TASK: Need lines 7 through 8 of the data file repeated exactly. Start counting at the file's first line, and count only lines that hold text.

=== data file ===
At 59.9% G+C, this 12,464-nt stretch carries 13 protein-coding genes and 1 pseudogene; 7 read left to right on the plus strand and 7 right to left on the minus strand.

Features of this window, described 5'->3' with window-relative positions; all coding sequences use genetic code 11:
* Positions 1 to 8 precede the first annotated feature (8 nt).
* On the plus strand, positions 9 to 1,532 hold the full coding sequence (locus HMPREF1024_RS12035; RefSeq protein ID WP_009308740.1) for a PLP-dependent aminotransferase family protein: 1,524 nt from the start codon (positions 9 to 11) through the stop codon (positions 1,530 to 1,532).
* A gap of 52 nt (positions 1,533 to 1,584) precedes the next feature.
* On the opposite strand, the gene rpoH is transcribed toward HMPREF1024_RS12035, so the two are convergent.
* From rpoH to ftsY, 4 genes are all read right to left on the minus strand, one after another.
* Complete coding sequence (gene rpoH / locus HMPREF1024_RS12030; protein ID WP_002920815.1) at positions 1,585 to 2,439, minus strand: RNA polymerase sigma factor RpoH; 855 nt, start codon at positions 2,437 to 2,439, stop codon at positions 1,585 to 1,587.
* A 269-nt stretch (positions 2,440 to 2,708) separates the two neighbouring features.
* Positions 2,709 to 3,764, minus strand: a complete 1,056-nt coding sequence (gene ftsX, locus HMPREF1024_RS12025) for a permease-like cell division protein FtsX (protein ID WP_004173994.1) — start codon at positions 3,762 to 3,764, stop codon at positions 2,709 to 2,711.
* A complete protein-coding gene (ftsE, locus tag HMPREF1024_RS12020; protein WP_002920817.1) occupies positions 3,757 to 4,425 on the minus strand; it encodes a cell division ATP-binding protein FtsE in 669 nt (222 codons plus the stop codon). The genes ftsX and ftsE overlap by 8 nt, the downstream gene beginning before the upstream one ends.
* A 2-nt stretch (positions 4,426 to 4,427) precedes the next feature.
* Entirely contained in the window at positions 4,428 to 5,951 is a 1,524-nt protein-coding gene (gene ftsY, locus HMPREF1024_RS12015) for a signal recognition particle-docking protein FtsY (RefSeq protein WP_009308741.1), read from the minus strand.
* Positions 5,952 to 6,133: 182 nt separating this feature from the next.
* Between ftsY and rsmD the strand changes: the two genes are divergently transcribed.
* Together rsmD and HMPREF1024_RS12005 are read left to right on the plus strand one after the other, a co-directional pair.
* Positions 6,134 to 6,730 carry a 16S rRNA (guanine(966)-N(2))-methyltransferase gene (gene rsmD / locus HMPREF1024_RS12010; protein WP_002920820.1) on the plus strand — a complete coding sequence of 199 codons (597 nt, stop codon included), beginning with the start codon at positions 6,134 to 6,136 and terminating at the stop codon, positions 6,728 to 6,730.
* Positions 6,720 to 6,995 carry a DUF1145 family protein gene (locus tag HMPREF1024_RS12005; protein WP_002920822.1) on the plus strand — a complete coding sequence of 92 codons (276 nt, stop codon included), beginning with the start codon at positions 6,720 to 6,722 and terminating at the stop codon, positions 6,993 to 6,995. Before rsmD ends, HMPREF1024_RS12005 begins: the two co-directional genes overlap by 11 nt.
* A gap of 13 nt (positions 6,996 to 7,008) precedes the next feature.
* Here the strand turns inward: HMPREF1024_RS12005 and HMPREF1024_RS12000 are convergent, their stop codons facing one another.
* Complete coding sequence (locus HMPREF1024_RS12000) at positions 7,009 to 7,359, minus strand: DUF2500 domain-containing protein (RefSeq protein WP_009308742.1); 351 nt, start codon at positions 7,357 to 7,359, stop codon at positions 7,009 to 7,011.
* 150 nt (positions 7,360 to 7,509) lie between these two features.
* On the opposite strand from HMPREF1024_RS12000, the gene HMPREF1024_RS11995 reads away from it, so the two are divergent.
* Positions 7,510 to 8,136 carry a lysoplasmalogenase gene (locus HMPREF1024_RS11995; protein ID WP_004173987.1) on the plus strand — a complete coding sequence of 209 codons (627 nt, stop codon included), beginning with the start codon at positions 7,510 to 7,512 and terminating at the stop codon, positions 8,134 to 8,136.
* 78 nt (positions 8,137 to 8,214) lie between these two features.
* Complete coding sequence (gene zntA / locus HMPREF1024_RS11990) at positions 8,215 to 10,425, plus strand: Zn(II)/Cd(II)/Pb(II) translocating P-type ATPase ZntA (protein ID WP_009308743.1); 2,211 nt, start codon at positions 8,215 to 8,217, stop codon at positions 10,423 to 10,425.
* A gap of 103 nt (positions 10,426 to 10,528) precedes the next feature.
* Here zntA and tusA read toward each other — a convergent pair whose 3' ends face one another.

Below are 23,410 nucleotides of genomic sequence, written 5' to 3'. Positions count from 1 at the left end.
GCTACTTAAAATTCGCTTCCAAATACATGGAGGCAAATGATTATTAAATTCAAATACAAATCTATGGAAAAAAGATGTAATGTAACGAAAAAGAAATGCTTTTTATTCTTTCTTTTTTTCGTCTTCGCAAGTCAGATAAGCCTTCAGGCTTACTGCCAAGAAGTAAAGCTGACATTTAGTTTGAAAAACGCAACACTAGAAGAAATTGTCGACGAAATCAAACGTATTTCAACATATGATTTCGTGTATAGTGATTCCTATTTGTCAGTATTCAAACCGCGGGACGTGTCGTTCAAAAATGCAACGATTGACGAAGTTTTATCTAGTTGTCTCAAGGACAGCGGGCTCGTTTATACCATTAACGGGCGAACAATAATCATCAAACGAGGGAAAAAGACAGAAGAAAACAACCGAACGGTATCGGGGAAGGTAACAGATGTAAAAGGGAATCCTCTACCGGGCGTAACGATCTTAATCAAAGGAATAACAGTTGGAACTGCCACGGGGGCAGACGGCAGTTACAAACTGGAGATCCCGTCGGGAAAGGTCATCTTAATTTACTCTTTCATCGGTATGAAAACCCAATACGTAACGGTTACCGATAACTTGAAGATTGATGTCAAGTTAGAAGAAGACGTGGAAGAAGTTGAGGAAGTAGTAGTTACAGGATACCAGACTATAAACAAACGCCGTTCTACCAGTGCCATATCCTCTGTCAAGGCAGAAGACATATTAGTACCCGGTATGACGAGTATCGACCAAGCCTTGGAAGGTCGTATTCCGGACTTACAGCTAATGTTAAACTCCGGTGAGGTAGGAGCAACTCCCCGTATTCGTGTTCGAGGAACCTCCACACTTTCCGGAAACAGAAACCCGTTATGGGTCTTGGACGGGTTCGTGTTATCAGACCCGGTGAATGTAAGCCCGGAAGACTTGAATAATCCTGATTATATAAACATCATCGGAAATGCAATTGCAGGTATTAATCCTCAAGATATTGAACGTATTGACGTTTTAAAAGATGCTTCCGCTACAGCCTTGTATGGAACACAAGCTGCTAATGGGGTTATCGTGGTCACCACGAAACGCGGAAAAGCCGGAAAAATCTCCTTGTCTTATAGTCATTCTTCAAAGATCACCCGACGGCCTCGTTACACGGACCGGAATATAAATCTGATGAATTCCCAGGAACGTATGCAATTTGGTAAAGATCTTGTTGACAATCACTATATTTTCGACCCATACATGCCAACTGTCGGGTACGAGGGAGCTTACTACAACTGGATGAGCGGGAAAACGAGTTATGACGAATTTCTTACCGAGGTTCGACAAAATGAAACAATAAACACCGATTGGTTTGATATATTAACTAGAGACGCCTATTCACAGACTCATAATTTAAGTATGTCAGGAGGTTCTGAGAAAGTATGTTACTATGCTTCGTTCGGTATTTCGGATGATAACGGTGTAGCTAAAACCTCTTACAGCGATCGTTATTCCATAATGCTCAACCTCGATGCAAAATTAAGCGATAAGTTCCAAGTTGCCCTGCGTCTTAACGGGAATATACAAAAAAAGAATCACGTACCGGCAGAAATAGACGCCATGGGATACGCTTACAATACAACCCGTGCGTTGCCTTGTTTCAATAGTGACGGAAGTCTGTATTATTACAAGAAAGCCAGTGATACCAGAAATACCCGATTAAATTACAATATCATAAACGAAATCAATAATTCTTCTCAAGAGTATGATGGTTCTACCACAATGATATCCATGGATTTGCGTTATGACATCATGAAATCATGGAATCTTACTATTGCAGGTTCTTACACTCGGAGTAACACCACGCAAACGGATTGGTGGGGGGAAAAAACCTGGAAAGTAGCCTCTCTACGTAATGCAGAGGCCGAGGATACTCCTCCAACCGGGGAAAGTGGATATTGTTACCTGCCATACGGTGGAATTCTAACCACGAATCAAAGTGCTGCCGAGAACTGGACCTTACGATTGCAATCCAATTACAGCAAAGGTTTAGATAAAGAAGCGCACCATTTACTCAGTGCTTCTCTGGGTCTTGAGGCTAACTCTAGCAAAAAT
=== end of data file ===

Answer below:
* From rpoH to ftsY, 4 genes are all read right to left on the minus strand, one after another.
* Complete coding sequence (gene rpoH / locus HMPREF1024_RS12030; protein ID WP_002920815.1) at positions 1,585 to 2,439, minus strand: RNA polymerase sigma factor RpoH; 855 nt, start codon at positions 2,437 to 2,439, stop codon at positions 1,585 to 1,587.